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Sunday, February 5th, 2023

Senate bill would prohibit buying drones from countries deemed national security threats

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Legislation that would prohibit the U.S. government from procuring drones manufactured by covered foreign entities identified as national security threats was introduced in the U.S. Senate this week.

The American Security Drone Act of 2019 was introduced by Sens. Marco Rubio (R-FL), Rick Scott (R-FL), Chris Murphy (D-CT), Tom Cotton (R-AR), Josh Hawley (R-MO), and Richard Blumenthal (D-CT).

“American taxpayer dollars should not go to state-directed or state-owned companies used by China to undermine U.S. and foreign competition, especially in critical industries that are vital to U.S. national security,” Rubio said. “Chinese companies routinely steal and provide information to Beijing’s military and intelligence apparatus, and DHS recently warned of the threat posed by Chinese-manufactured unmanned aerial systems and components. The American Drone Security Act seeks to protect U.S. national security and ensure taxpayer funds are not being used to buy drones from companies backed by the Chinese Communist Party and other foreign adversaries.”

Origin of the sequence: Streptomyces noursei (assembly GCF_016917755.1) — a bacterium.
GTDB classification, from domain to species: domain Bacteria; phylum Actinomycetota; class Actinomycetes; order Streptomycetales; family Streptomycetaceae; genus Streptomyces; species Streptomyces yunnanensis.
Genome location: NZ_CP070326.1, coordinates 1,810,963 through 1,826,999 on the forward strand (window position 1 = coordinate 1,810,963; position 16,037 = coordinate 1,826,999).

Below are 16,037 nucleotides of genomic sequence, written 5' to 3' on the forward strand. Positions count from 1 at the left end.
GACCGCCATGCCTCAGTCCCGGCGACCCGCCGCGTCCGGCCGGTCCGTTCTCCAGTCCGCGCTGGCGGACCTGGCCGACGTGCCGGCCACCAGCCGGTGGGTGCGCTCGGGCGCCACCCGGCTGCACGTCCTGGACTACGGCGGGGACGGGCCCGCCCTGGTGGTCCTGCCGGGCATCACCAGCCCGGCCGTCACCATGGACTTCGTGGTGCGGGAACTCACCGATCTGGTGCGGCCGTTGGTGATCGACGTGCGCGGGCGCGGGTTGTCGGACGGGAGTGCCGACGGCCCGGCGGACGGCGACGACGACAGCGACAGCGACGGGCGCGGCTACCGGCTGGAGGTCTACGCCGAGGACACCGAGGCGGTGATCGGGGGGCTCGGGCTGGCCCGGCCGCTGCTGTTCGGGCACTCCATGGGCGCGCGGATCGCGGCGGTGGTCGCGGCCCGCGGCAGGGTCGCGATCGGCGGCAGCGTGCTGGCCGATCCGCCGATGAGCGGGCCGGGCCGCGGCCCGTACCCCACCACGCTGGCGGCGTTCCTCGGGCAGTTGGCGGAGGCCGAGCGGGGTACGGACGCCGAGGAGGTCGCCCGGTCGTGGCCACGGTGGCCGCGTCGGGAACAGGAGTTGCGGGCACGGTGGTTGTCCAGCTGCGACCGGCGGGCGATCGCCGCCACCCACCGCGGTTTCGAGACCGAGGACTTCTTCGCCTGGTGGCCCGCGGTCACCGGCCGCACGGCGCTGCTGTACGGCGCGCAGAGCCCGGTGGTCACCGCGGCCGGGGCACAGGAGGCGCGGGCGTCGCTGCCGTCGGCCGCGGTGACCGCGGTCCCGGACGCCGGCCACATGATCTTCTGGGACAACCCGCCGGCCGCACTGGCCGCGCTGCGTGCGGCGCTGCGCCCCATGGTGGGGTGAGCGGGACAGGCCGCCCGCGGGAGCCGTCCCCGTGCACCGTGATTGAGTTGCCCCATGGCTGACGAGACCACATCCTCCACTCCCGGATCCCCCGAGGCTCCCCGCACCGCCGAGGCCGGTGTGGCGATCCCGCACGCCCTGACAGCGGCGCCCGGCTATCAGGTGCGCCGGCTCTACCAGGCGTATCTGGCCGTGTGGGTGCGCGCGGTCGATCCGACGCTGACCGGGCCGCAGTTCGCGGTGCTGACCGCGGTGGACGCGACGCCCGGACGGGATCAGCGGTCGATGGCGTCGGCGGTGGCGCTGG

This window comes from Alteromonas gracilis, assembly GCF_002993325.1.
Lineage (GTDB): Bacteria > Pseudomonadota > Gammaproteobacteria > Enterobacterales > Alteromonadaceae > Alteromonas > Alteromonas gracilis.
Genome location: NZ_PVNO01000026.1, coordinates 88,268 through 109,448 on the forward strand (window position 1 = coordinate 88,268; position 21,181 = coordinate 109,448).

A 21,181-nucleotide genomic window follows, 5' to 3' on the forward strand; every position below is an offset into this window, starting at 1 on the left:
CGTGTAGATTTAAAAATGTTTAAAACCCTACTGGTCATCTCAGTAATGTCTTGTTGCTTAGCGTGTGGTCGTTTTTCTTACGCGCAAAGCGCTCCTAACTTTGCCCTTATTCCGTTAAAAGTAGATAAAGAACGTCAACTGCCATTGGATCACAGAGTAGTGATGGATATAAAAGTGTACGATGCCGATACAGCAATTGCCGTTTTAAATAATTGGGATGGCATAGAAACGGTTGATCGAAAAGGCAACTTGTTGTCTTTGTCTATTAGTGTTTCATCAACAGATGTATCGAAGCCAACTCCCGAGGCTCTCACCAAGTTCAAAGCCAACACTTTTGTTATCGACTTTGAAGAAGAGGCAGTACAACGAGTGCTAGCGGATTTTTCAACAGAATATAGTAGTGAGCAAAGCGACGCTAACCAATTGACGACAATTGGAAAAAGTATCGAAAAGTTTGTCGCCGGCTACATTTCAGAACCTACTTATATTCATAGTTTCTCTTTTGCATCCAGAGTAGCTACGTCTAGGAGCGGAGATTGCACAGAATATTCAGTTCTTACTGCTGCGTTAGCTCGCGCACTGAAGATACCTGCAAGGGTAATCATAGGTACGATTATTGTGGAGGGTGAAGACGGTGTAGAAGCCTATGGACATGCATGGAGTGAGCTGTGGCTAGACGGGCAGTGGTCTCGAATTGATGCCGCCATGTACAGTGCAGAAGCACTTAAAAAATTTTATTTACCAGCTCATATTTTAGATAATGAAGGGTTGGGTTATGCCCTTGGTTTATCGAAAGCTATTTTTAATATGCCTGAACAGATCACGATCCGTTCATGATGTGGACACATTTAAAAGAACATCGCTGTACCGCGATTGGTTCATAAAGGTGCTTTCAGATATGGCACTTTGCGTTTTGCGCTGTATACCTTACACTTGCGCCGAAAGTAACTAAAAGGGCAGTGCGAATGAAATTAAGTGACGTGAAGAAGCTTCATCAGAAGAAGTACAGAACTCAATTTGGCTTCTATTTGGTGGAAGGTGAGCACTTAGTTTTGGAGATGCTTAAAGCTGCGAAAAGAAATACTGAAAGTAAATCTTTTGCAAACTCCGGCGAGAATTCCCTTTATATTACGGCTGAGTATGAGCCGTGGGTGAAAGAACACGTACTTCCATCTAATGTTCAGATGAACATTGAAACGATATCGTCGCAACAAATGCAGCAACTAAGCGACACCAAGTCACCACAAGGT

It would specifically prohibit the use of federal funds awarded through contracts, grants, or cooperative agreements to state or local governments from being used to purchase commercial off-the-shelf drones or small unmanned aircraft systems manufactured or assembled in a country identified as a national security threat.

“Our taxpayer dollars shouldn’t be used to support Chinese-developed technologies that undercut American companies and put our national security at risk,” Murphy said. “We know that China and other adversaries have used drones to spy and collect sensitive data in the past, and I’ve heard directly from companies in Connecticut that are concerned about this issue. Instead of rewarding bad actors like China, we should be investing in the development of a U.S.-based supply chain that creates jobs and protects our national security.”

The bill would also require the Comptroller General of the United States to submit a report to Congress detailing the amount of commercial off-the-shelf drones and small unmanned aircraft systems procured by Federal departments and agencies from countries identified as national security threats.

“Like it or not, drones are our future. Without Congressional action, adversaries like China and Iran will use drone technology as tiny Trojan Horses to spy on our government, our critical infrastructure – even our hospitals and homes,” Blumenthal said. “This bill will ensure that we don’t send China and others a gold-plated, flying invitation to steal our intellectual property, undermine our domestic technology, and spy on our communities.”